A site's information architecture communicates important information to search engines and end users. A page's focus should be obvious through specific content and keyword phrases. Visitors shouldn't need to scroll or read the full text to find it. The main call to action should be above the fold. If a visitor isn't prepared to take that action, what alternatives are presented?

A page should have visual and textual cues that clearly communicate the site area the user is viewing. Are HTML title tags and page headings concise and descriptive? Does the site use breadcrumb links? Is there a difference between visited and unvisited links, and is that difference clear to the user? If the site utilizes graphical navigation buttons, are on/off visual cues legible and unmistakable?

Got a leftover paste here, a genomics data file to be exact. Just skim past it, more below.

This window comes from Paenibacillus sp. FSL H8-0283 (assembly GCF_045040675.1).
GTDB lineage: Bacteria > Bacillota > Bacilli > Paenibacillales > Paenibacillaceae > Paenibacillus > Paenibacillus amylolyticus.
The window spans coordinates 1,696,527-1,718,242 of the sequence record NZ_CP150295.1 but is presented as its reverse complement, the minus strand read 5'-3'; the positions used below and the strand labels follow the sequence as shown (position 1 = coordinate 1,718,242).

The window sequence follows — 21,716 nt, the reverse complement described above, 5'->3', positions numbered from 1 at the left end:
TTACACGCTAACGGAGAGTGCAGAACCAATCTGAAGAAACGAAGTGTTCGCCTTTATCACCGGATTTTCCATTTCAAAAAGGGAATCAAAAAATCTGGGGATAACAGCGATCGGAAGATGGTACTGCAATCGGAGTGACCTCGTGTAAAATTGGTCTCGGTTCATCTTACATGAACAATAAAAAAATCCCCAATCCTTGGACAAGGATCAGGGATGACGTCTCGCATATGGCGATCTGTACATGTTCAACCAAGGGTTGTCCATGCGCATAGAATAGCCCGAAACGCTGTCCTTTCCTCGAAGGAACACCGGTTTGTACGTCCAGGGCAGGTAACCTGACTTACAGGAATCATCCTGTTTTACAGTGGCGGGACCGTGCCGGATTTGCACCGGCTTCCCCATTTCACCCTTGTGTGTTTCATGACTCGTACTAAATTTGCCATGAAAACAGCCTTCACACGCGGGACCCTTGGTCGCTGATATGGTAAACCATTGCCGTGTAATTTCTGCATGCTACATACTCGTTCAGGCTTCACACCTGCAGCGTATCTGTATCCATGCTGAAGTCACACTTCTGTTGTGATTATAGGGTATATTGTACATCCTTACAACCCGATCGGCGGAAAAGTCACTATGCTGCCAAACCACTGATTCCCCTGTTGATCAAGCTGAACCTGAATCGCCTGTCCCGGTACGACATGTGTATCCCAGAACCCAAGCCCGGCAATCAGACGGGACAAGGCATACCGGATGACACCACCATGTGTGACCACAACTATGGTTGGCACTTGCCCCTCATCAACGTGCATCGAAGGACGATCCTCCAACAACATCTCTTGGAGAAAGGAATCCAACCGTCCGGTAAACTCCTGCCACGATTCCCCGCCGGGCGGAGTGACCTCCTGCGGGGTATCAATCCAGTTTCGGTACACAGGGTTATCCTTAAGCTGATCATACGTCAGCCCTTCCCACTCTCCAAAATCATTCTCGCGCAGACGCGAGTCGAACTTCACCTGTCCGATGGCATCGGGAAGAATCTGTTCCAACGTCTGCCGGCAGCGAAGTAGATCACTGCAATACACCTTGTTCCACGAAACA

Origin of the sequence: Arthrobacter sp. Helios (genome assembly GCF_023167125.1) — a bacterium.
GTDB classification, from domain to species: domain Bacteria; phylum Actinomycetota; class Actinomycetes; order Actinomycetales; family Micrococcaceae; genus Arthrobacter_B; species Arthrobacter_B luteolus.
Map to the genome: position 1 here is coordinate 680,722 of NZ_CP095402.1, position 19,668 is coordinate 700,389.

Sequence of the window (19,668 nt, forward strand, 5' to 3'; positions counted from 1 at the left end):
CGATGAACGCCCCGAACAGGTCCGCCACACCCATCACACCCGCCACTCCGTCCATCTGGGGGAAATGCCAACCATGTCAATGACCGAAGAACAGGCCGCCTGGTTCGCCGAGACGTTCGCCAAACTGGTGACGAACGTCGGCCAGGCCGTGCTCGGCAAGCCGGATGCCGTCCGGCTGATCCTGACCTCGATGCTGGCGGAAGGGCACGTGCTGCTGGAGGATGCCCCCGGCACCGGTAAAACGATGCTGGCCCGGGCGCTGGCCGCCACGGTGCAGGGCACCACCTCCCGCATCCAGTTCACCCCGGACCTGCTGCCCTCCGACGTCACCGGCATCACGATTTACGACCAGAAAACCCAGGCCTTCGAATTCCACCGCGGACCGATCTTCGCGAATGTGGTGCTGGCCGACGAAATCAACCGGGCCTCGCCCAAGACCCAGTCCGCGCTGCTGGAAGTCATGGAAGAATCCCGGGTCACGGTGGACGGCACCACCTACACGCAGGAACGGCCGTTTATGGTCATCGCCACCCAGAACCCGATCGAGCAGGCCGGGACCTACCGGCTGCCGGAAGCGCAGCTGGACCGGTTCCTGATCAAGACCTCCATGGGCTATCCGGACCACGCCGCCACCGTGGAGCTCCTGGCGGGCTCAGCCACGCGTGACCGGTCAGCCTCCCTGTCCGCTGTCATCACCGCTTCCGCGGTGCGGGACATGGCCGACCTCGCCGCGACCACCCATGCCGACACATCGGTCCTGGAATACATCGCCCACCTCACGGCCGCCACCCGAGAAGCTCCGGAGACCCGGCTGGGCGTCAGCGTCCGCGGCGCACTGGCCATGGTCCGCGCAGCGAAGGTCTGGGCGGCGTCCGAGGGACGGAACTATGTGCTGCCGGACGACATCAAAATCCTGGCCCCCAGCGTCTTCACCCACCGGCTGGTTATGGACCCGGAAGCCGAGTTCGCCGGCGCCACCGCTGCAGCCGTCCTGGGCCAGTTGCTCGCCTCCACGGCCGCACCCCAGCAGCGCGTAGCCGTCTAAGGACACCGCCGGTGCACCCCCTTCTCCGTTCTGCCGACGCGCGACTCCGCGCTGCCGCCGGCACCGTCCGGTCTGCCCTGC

Site and page architecture can communicate keyword focus to end users and search engines. But if information architecture is so important to search engine visibility, why do SEO firms continually give bad advice about it?

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